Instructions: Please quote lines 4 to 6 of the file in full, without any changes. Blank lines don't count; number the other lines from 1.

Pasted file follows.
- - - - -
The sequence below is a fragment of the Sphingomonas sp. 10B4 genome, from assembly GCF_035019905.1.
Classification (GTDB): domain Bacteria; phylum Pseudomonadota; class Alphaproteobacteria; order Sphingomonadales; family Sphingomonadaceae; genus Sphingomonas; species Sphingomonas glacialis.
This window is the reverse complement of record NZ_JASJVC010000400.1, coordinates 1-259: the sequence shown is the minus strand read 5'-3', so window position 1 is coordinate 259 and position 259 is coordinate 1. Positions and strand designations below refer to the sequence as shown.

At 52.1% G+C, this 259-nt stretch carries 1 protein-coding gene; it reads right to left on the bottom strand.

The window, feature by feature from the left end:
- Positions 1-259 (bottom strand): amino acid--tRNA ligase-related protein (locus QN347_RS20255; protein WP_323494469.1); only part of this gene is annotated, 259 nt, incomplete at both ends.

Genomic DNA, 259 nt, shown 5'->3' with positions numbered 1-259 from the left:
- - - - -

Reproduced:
At 52.1% G+C, this 259-nt stretch carries 1 protein-coding gene; it reads right to left on the bottom strand.

The window, feature by feature from the left end:
- Positions 1-259 (bottom strand): amino acid--tRNA ligase-related protein (locus QN347_RS20255; protein WP_323494469.1); only part of this gene is annotated, 259 nt, incomplete at both ends.